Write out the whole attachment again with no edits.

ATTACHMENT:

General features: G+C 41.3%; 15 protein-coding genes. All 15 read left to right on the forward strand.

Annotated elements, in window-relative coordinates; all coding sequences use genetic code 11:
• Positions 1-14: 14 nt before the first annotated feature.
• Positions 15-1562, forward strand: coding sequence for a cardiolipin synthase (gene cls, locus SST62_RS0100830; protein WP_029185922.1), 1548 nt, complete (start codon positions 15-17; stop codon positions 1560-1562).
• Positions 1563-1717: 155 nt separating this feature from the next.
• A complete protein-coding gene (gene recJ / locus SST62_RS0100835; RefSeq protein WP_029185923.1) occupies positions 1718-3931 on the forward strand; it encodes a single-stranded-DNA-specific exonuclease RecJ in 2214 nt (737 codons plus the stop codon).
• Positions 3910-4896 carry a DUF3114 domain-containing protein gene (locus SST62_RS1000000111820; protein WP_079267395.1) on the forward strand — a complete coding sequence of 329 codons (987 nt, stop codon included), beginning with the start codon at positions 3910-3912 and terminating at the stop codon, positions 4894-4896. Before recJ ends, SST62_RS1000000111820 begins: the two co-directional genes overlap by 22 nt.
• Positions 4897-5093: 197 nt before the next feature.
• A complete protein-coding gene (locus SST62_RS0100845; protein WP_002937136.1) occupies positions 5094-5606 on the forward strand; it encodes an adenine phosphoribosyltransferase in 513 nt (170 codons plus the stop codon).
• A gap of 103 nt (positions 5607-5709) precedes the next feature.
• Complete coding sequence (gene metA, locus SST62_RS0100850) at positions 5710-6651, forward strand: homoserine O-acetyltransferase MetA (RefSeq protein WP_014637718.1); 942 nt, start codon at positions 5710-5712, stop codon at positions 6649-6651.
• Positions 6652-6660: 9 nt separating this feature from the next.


General features: G+C 41.3%; 15 protein-coding genes. All 15 read left to right on the forward strand.

Annotated elements, in window-relative coordinates; all coding sequences use genetic code 11:
• Positions 1-14: 14 nt before the first annotated feature.
• Positions 15-1562, forward strand: coding sequence for a cardiolipin synthase (gene cls, locus SST62_RS0100830; protein WP_029185922.1), 1548 nt, complete (start codon positions 15-17; stop codon positions 1560-1562).
• Positions 1563-1717: 155 nt separating this feature from the next.
• A complete protein-coding gene (gene recJ / locus SST62_RS0100835; RefSeq protein WP_029185923.1) occupies positions 1718-3931 on the forward strand; it encodes a single-stranded-DNA-specific exonuclease RecJ in 2214 nt (737 codons plus the stop codon).
• Positions 3910-4896 carry a DUF3114 domain-containing protein gene (locus SST62_RS1000000111820; protein WP_079267395.1) on the forward strand — a complete coding sequence of 329 codons (987 nt, stop codon included), beginning with the start codon at positions 3910-3912 and terminating at the stop codon, positions 4894-4896. Before recJ ends, SST62_RS1000000111820 begins: the two co-directional genes overlap by 22 nt.
• Positions 4897-5093: 197 nt before the next feature.
• A complete protein-coding gene (locus SST62_RS0100845; protein WP_002937136.1) occupies positions 5094-5606 on the forward strand; it encodes an adenine phosphoribosyltransferase in 513 nt (170 codons plus the stop codon).
• A gap of 103 nt (positions 5607-5709) precedes the next feature.
• Complete coding sequence (gene metA, locus SST62_RS0100850) at positions 5710-6651, forward strand: homoserine O-acetyltransferase MetA (RefSeq protein WP_014637718.1); 942 nt, start codon at positions 5710-5712, stop codon at positions 6649-6651.
• Positions 6652-6660: 9 nt separating this feature from the next.